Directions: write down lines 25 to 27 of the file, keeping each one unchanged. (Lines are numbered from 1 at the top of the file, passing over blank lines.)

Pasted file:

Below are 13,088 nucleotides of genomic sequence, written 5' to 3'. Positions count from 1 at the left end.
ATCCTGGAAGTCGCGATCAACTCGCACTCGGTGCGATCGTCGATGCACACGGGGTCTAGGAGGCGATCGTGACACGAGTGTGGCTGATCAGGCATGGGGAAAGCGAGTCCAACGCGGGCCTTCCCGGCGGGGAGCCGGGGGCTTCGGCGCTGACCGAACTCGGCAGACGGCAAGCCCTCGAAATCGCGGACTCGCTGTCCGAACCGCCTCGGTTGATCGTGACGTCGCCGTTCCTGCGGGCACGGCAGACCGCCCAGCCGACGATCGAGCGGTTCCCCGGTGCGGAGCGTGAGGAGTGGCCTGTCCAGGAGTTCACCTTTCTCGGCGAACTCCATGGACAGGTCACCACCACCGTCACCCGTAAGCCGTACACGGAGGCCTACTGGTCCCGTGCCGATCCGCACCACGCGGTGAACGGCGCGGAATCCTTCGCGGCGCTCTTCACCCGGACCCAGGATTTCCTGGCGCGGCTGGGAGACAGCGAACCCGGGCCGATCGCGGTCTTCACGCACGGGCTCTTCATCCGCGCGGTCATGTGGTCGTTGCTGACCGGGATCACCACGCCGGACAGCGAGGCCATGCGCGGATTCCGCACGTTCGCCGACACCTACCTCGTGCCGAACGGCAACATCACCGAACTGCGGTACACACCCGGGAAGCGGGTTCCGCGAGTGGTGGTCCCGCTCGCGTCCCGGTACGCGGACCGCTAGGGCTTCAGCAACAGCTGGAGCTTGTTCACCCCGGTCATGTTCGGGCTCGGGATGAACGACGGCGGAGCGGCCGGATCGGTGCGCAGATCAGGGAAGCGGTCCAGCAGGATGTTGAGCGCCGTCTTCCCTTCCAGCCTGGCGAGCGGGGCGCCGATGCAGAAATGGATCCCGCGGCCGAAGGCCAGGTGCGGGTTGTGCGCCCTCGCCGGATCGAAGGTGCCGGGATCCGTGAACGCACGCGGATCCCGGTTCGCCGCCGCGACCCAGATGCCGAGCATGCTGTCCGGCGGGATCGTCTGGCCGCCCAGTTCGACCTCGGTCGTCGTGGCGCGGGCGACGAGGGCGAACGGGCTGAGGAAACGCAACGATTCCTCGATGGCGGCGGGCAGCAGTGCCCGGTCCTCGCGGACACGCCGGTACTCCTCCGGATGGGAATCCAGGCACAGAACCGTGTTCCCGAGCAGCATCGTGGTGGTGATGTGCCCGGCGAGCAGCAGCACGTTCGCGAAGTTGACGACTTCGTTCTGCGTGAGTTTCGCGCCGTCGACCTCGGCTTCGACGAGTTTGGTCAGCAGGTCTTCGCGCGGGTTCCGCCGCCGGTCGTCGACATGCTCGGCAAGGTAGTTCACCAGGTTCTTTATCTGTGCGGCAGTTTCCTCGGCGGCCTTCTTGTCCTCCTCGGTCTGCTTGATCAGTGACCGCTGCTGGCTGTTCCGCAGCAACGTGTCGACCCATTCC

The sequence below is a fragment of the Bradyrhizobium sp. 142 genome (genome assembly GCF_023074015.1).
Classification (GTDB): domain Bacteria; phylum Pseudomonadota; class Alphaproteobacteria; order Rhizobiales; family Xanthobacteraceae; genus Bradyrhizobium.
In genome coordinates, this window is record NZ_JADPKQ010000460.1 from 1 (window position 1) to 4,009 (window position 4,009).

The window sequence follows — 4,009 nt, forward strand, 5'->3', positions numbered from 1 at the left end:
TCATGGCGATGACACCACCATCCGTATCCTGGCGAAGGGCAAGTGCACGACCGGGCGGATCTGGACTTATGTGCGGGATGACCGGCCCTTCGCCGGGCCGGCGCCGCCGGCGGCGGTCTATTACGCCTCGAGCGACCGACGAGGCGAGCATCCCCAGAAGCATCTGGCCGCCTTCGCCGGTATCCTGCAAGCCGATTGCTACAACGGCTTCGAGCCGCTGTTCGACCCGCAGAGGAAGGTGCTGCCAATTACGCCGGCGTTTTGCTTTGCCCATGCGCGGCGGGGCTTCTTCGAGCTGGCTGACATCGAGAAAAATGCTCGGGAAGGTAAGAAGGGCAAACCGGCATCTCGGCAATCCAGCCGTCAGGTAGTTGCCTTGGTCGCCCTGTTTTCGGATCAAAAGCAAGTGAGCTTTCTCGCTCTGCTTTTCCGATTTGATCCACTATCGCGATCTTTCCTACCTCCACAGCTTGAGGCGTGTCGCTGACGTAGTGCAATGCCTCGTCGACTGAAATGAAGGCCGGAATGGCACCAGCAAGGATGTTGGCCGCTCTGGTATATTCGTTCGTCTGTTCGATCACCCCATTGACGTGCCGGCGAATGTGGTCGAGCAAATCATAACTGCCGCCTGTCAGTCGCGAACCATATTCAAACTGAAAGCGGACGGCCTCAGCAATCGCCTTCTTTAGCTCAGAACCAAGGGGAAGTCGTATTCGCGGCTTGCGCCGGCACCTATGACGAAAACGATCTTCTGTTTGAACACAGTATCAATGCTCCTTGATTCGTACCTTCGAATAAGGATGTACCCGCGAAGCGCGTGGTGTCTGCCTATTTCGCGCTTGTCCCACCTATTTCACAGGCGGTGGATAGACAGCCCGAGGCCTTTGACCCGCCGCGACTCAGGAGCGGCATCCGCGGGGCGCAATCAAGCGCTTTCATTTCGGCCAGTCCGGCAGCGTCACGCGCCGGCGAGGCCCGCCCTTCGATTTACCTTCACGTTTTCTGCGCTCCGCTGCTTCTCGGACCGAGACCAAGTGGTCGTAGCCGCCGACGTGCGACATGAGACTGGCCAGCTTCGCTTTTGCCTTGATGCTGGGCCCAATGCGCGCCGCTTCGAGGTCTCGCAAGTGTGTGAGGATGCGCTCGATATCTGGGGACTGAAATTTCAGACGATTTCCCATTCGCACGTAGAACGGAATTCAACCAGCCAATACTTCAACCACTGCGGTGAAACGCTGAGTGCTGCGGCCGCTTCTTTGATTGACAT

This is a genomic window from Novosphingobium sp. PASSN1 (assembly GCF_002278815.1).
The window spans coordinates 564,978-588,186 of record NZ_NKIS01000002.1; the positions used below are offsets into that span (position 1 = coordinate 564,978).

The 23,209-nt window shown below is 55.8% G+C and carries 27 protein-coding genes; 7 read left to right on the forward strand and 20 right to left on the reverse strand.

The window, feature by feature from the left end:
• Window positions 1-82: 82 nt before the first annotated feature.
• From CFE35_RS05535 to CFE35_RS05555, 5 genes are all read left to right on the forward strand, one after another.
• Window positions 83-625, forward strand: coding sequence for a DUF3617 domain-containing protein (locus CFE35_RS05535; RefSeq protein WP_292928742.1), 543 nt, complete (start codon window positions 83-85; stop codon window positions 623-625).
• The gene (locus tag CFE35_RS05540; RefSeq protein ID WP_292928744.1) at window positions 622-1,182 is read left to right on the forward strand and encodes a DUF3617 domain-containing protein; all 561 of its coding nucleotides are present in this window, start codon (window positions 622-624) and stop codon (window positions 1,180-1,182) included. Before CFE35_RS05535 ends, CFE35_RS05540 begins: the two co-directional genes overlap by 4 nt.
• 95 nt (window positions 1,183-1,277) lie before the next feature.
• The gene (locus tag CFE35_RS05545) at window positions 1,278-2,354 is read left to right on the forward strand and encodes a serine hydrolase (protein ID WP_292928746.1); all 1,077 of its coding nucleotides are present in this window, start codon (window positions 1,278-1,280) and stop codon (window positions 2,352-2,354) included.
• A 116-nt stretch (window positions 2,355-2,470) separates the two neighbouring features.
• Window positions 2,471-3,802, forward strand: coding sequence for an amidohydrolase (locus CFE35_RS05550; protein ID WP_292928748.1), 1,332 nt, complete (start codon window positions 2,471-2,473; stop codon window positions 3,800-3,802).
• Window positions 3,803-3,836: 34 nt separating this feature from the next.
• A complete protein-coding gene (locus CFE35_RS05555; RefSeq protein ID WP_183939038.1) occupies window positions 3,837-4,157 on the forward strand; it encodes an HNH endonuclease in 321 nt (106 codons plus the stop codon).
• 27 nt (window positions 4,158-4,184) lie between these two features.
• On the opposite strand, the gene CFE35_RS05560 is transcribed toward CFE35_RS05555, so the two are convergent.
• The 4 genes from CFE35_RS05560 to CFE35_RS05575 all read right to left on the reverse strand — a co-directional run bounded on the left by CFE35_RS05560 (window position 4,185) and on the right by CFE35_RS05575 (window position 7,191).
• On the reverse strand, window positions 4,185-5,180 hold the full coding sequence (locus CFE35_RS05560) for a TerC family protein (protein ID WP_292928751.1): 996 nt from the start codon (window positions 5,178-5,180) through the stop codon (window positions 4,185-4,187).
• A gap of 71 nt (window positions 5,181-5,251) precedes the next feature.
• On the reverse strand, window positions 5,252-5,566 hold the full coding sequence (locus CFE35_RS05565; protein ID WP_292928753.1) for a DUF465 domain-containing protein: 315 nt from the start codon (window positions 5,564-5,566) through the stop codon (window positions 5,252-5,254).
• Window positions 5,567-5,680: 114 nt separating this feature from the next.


• On the reverse strand, window positions 4,185-5,180 hold the full coding sequence (locus CFE35_RS05560) for a TerC family protein (protein ID WP_292928751.1): 996 nt from the start codon (window positions 5,178-5,180) through the stop codon (window positions 4,185-4,187).
• A gap of 71 nt (window positions 5,181-5,251) precedes the next feature.
• On the reverse strand, window positions 5,252-5,566 hold the full coding sequence (locus CFE35_RS05565; protein ID WP_292928753.1) for a DUF465 domain-containing protein: 315 nt from the start codon (window positions 5,564-5,566) through the stop codon (window positions 5,252-5,254).